If $X$ and $Y$ are independent random variables with known marginal distributions, then their joint distribution is the product of the marginal distributions. However, $X$ and $Y$ need not be conditionally independent even if the conditional marginal distributions of $X$ and $Y$ are the same as their given unconditional marginal distributions. Thus the conditional joint distribution of unconditionally independent random variables need not be the product of the conditional marginal distributions.

  • Suppose that $X$ and $Y$ are conditionally independent given $Z = 0$ and also conditionally independent given $Z = 1$. Are $X$ and $Y$ necessarily unconditionally independent? Not necessarily, not even if $Z$ is a Bernoulli random variable with parameter $\frac{1}{2}$. Suppose that $X$ and $Y$ are conditionally independent Bernoulli random variables with parameter $p$ if $Z = 0$ and parameter $q$ if $Z = 1$. Thus, the conditional joint pmfs are $$\begin{align*} p_{X,Y\mid Z}(0,0\mid Z = 0) &= (1-p)^2; \qquad \quad p_{X,Y\mid Z}(0,0\mid Z = 1) = (1-q)^2;\\ p_{X,Y\mid Z}(0,1\mid Z = 0) &= p(1-p); \qquad \quad p_{X,Y\mid Z}(0,1\mid Z = 1) = q(1-q);\\ p_{X,Y\mid Z}(1,0\mid Z = 0) &= p(1-p); \qquad \quad p_{X,Y\mid Z}(1,0\mid Z = 1) = q(1-q);\\ p_{X,Y\mid Z}(1,1\mid Z = 0) &= p^2; \qquad \quad \, \qquad p_{X,Y\mid Z}(1,1\mid Z = 1) = q^2; \end{align*}$$ Suppose that $p \neq q$. Then, $X$ and $Y$ are unconditionally independent only in the trivial cases when $Z$ has parameter $\lambda$ equal to $0$ or $1$ (when one of the above two joint pmfs has weight $0$ in the total probability formula.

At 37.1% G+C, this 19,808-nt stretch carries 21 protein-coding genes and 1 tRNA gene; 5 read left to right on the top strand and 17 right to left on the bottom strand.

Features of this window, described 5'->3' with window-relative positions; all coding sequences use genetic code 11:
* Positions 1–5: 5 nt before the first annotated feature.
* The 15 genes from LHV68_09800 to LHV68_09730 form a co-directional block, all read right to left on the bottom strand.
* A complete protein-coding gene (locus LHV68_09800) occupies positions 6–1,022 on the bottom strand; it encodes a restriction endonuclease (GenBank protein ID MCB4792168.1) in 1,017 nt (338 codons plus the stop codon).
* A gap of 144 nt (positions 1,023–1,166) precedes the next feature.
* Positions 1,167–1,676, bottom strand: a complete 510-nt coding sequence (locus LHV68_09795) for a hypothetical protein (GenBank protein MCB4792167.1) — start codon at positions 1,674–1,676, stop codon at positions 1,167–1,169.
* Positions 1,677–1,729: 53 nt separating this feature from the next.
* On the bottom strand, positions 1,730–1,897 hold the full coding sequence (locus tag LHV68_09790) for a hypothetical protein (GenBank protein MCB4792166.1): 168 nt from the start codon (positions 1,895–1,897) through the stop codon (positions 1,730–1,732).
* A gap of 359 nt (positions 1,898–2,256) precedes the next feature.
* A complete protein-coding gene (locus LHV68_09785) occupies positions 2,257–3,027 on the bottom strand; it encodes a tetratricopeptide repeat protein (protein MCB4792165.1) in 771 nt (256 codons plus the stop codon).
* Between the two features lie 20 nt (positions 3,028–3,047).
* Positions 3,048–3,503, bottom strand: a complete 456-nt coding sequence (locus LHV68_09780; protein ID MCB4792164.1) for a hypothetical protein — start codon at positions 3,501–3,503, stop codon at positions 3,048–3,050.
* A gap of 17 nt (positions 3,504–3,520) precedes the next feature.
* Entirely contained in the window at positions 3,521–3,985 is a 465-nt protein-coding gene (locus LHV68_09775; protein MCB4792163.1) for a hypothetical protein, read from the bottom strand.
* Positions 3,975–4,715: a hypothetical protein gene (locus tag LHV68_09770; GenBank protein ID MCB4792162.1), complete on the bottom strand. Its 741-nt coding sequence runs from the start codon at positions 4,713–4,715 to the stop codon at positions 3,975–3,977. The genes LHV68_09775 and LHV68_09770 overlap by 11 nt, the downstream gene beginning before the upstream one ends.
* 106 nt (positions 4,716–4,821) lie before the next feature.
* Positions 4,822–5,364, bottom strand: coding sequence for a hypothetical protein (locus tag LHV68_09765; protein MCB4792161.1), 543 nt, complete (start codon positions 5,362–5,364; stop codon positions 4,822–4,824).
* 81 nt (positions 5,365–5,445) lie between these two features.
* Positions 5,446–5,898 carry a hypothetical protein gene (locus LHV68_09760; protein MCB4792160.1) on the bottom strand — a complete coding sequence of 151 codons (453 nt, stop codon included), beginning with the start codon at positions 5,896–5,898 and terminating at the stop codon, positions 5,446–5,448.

If $X$ and $Y$ are conditionally independent given $Z$, they need not be unconditionally independent.

Is there any instance where conditional independence guarantees unconditional independence? If $X$ and $Y$ are not only conditionally independent given $Z$ but also have the same conditional joint distribution for all choices of $Z$ then $X$ and $Y$ are unconditionally independent. But this is also a trivial special case because the necessary condition means that $X$, $Y$, and $Z$ are mutually independent random variables, and so the conditional joint distribution of $X$ and $Y$ does not depend on the value of $Z$.